Cover Story: The first 100 days - Five new blueprints for a better future

This article first appeared in The Edge Malaysia Weekly, on August 20, 2018 - August 26, 2018.
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ALI Salman

CEO of Institute for Democracy and Economic Affairs (IDEAS)

 

Growth model

The government should come up with a new growth model that unleashes the growth locked in the government-linked companies (GLCs) and offer them to Malaysian and non-Malaysian investors and entrepreneurs who have the ability to expand these enterprises and create more jobs opportunities. The GLCs that do not attract new private investors should be considered for winding up in order to minimise wasteful expenditure and create room for repayment of government liabilities.

 

Education policy

The government should announce a new education policy that ensures equal access to educational opportunities for all citizens without discriminating them on the basis of race and religion. The new policy should also provide for increased attention to vocational skills to enhance the level of productivity. Equal weight must be given to private boards and examination systems by the introduction of equalisation exams.

 

Health policy

The government should unveil a new health policy that improves patient welfare — by decreasing inefficiencies in the system and increasing patient choice with innovative models such as health vouchers and insurance schemes. The government should fully explore market-based solutions to ensure access to quality medicine before deciding upon intervention, which discourages private investment in healthcare. While the government should consider increasing the healthcare spending per GDP to at least 5%, at least half of this increase must be targeted through the mobilisation of private sector resources including user fees and commercial investments.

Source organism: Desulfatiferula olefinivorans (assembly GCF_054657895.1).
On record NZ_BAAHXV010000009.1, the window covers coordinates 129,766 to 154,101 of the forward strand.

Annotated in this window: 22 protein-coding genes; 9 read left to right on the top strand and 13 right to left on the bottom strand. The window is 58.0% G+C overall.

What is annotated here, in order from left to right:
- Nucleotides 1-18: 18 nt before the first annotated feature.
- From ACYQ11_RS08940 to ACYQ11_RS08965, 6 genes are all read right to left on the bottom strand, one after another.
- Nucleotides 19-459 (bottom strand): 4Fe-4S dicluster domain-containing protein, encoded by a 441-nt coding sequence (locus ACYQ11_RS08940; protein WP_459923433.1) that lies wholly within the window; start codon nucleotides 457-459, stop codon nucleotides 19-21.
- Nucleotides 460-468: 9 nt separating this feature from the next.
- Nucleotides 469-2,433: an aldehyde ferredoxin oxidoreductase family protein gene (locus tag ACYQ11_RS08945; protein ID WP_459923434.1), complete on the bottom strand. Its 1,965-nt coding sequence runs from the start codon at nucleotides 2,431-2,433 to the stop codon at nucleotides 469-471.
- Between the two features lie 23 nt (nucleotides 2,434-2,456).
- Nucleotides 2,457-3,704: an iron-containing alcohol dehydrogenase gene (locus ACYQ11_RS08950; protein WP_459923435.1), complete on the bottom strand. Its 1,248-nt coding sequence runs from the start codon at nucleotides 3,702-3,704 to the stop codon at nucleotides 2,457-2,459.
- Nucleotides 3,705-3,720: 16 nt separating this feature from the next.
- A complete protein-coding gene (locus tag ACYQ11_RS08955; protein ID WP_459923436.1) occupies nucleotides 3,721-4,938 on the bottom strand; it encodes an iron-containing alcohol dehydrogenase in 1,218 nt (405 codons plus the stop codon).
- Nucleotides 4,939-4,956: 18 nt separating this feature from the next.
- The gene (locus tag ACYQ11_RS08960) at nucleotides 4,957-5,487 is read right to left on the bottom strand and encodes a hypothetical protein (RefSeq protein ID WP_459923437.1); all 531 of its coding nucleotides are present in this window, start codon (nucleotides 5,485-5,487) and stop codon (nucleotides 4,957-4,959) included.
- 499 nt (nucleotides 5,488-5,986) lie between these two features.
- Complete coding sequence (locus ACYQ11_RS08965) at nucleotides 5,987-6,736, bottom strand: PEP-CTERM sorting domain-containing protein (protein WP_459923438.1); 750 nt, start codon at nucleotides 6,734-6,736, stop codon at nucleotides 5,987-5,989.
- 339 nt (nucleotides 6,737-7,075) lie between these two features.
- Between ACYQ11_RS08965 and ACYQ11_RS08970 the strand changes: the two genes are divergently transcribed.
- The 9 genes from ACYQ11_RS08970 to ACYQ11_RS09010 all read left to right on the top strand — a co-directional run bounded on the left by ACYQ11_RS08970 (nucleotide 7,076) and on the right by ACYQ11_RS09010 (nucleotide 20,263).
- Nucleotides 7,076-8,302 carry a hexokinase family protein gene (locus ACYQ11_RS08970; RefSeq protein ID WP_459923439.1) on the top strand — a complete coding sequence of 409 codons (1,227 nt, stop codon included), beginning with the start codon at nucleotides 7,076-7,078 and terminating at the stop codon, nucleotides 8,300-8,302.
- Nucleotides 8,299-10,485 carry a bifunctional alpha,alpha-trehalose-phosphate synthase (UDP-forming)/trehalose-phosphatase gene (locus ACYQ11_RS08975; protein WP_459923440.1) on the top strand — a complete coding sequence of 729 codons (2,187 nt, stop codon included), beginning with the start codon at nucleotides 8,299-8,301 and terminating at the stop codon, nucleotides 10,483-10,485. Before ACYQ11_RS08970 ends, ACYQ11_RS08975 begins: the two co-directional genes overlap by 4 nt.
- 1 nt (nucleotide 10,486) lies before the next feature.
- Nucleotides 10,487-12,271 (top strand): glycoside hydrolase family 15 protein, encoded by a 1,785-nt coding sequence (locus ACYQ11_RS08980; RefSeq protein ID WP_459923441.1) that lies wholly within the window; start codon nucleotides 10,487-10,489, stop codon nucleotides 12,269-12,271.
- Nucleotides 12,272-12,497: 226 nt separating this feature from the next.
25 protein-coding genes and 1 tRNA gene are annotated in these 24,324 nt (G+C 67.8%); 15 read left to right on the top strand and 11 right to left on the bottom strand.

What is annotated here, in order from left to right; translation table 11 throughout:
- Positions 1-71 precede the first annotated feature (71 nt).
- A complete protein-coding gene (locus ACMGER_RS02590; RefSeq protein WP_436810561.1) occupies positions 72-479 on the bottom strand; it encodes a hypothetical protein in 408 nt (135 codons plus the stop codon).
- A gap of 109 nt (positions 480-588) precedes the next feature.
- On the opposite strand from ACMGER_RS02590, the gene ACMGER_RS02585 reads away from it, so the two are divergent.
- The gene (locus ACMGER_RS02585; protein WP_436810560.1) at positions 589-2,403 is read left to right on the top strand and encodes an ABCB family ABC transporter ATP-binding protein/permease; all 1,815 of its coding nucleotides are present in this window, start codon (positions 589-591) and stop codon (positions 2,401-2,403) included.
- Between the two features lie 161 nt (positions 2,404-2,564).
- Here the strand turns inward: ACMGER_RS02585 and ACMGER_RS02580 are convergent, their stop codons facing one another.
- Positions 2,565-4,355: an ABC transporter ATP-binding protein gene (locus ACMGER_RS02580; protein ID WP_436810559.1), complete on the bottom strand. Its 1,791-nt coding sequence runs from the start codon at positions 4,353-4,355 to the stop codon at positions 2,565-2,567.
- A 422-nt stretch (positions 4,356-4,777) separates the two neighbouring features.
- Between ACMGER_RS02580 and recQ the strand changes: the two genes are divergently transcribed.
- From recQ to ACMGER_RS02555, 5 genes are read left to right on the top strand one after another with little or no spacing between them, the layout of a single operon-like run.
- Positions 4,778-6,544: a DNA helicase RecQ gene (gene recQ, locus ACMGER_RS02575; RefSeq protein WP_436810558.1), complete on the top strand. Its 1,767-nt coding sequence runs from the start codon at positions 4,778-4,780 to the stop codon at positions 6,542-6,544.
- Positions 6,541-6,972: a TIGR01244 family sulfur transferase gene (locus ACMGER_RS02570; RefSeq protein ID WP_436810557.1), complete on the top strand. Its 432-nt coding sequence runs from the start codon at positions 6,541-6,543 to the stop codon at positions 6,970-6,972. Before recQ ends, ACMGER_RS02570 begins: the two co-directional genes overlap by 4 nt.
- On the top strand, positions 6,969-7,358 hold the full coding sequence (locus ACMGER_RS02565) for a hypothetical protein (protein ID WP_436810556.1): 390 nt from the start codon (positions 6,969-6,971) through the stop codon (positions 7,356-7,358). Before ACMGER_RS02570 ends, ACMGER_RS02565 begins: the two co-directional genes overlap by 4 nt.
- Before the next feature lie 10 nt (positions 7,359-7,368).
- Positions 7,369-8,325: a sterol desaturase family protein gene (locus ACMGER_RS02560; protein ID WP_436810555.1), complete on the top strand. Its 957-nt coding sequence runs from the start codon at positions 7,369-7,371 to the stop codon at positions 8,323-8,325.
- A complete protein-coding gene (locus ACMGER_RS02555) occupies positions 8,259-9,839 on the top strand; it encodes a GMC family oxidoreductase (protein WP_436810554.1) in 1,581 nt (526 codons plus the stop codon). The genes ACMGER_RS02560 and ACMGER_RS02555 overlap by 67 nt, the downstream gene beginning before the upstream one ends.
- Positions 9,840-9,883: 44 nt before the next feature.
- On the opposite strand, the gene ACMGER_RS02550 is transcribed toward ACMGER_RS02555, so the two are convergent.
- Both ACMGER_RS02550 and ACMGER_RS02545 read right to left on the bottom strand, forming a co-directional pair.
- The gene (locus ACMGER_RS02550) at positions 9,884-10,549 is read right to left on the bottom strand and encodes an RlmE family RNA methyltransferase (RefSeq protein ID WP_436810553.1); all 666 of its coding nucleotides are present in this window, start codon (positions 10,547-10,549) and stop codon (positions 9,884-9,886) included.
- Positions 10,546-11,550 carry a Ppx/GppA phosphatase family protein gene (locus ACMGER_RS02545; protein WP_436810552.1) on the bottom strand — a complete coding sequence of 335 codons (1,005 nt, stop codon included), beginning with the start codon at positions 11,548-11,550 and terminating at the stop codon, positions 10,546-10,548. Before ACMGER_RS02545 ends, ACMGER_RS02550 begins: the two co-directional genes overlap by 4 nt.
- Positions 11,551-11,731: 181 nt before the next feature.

“Grabs” policy

The government should set up a task force to identify 100 potential “Grabs” — start-ups with potential for growth — and listen to them and then work diligently to remove barriers to their growth without handholding or providing investment, though the latter option can be considered on an equity basis. The government should commission a study on why Grab, a Malaysian company that bought Uber, decided to relocate to Singapore, a move that saw it flourish. This will help in identifying barriers within the business climate and in planting seeds of new growth in the country.

 

Talent hunt policy

The government should introduce a new talent hunt policy that encourages the Malaysian diaspora to return to Malaysia and contribute to its socio-economic development by offering attractive incentives consistent with their qualifications and experience. These people include university teachers, engineers, lawyers, economists and IT experts who are willing to move back to the homeland if a professional and rewarding work environment is available.

 

 

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